Mothers are almost exclusively the primary caretaker of their infants. A mother nurses her infant and carries him or her on her belly for the first few weeks and then on her back until the child is more independent. Other females in the troop assist in raising young. This is known as “aunting,” or more formally as allomothering. Aunting behavior consists of carrying an infant on their back, retrieval of a wayward toddler, and cleaning the youngsters. Aunts can be any female in the group; however, they are usually females who the mother spent a lot of time with prior to birthing, or a female the mother previously acted as an aunt for. This aunting behavior is thought to maintain group relationships over long periods of time. It helps the mother in many ways. Not only does she have more “downtime,” but it helps with a quicker weaning process, which allows her to invest time in her next offspring. Fathers are not involved in childrearing.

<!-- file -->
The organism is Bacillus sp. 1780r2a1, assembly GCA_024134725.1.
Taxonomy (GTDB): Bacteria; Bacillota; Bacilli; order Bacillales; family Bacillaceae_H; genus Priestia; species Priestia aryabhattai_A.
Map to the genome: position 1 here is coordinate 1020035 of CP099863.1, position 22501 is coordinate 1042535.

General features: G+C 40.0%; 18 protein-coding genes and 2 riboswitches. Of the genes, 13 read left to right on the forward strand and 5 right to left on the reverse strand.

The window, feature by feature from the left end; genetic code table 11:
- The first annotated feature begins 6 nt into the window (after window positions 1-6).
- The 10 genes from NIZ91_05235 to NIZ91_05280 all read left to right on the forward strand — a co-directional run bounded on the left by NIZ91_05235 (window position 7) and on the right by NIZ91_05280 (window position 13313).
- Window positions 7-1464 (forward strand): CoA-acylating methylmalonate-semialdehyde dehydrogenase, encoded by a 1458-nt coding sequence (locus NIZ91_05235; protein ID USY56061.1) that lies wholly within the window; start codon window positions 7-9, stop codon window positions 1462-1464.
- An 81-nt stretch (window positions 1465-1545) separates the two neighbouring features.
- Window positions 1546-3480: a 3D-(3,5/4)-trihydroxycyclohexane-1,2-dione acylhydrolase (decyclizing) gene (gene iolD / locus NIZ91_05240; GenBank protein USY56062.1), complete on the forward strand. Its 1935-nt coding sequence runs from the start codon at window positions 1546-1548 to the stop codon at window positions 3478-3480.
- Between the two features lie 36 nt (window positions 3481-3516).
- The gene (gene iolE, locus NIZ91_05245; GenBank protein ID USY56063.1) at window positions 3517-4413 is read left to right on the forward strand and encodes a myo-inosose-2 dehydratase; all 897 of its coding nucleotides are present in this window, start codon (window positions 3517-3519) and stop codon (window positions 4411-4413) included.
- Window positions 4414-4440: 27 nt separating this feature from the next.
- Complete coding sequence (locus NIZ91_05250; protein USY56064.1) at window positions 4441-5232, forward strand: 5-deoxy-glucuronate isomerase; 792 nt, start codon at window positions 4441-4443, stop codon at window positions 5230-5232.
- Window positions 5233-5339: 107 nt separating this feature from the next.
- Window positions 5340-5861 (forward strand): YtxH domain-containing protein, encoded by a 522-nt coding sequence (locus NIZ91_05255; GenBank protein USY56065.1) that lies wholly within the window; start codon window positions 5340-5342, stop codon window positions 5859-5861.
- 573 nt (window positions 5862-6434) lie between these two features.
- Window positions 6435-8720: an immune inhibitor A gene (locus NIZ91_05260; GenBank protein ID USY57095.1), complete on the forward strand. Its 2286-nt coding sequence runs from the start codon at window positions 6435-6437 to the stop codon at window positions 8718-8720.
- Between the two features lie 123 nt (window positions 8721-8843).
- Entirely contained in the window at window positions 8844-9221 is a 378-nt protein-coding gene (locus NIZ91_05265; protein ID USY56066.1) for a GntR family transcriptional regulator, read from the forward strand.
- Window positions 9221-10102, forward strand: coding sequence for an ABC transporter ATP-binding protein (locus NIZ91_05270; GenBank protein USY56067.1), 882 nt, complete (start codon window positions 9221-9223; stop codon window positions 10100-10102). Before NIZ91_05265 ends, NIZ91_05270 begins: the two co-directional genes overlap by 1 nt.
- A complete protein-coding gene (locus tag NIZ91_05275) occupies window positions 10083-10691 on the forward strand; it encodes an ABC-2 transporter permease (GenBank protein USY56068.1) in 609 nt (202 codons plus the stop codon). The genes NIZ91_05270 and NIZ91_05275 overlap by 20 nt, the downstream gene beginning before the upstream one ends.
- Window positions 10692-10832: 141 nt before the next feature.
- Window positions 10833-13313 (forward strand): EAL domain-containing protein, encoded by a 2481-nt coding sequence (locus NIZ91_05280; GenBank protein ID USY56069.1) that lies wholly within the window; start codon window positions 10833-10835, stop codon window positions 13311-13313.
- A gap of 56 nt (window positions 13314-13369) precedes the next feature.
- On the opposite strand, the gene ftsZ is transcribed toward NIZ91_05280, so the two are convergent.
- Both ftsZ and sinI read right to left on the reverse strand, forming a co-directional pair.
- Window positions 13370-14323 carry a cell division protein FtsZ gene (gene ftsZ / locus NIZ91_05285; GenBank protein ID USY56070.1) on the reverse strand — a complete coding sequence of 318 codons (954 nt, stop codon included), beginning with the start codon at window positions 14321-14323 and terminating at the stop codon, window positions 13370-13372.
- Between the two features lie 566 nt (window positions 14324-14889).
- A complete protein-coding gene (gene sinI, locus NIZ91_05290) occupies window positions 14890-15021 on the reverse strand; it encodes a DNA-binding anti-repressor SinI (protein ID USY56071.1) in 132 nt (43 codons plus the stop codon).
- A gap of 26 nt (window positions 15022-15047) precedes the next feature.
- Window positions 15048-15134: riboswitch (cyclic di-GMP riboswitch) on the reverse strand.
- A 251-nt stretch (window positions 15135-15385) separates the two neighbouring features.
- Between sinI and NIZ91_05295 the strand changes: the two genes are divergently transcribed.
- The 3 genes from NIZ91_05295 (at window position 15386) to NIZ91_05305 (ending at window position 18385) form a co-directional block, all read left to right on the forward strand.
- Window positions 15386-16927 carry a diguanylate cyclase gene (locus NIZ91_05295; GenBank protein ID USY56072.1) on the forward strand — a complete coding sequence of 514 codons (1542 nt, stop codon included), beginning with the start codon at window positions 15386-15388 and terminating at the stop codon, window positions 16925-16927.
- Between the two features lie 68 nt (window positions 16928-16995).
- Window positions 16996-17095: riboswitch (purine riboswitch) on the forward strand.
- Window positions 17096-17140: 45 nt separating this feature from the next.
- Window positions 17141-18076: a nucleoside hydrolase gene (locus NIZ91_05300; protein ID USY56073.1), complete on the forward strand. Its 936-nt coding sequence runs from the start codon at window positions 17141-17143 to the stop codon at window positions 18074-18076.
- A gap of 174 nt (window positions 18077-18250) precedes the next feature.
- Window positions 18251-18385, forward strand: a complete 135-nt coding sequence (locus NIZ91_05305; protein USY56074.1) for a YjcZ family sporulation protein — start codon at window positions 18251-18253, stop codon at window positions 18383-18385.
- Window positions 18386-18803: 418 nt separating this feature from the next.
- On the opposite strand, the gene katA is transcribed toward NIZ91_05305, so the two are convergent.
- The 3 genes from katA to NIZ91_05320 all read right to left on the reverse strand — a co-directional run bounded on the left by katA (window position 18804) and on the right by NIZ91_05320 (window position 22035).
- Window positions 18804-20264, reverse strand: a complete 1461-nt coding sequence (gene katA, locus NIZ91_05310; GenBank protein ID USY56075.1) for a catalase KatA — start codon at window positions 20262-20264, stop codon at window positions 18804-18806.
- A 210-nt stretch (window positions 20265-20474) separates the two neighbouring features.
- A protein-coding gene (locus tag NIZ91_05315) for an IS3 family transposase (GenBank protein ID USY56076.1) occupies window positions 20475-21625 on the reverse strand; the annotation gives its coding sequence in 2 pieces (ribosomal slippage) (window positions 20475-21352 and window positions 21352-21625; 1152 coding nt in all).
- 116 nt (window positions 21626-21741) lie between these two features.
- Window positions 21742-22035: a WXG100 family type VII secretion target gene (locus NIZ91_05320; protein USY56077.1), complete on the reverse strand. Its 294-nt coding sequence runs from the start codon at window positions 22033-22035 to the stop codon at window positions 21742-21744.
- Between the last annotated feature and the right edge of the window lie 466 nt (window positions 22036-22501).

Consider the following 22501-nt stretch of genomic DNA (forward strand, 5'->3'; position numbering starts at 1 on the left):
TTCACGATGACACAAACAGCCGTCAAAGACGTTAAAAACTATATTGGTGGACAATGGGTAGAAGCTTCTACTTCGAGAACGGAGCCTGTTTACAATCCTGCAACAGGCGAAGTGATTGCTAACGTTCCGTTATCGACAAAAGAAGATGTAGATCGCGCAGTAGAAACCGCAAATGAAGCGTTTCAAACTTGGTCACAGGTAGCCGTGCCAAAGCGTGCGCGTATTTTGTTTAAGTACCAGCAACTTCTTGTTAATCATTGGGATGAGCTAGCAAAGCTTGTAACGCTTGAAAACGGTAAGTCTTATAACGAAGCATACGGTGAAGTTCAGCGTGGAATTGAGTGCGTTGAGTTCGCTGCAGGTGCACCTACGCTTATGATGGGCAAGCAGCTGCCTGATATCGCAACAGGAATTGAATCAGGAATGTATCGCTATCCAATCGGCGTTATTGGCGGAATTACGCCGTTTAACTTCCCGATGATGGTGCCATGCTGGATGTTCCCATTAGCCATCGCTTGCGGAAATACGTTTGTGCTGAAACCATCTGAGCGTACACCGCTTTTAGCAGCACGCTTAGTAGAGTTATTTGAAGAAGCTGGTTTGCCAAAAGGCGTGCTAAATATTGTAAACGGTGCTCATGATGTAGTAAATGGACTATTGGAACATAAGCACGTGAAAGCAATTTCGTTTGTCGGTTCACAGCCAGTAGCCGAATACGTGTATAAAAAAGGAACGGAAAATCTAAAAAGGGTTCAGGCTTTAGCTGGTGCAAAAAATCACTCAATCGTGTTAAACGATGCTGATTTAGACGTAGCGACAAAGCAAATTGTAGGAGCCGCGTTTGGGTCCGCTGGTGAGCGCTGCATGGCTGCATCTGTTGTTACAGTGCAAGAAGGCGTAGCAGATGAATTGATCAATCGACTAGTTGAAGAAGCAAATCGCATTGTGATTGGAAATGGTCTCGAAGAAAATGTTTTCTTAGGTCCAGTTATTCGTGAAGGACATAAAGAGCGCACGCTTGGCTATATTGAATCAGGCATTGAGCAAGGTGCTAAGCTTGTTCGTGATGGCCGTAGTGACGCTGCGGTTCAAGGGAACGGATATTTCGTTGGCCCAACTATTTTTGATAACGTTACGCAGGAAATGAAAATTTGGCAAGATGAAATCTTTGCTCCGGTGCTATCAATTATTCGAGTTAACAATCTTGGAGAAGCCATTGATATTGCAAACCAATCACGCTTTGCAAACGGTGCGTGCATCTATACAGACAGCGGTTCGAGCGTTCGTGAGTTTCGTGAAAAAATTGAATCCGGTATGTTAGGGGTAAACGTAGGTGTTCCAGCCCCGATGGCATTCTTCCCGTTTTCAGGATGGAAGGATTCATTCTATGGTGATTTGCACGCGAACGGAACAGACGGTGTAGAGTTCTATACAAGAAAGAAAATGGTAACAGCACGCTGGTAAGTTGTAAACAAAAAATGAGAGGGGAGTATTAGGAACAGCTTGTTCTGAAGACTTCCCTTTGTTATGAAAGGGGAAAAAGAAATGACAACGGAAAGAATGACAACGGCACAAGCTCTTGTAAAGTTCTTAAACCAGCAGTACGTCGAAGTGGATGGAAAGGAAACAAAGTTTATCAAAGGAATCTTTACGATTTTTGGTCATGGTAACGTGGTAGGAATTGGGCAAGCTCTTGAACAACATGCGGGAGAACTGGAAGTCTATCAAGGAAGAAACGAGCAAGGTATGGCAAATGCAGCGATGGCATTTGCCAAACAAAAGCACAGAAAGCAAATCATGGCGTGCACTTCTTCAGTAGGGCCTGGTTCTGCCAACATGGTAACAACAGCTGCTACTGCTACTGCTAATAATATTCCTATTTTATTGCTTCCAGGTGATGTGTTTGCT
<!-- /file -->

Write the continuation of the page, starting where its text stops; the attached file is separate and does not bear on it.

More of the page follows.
Females reach maturity before males, at around 2.5 to 3 years of age. Males fully mature at five years of age.
Due to their preferred frugivorous diet, squirrel monkeys play an important role in the ecosystem. By consuming fruit, they act as agents for seed dispersal throughout the forest. When they consume insects, they help to keep the insect population in check.
Conservation Status and Threats
The International Union for Conservation of Nature lists the Humboldt’s squirrel monkey as Least Concern (IUCN, 2015), appearing on the IUCN’s Red List of Threatened Species. Though they are relatively widespread in their region, their populations are declining due to habitat loss and habitat fragmentation. The principal pressures driving population loss are agricultural activities and the rapid conversion of forest land to palm oil plantations, as well as new areas of petroleum exploration in the monkeys’ distribution area. Other threats within and near their range are hunting and trapping for illegal pet trade.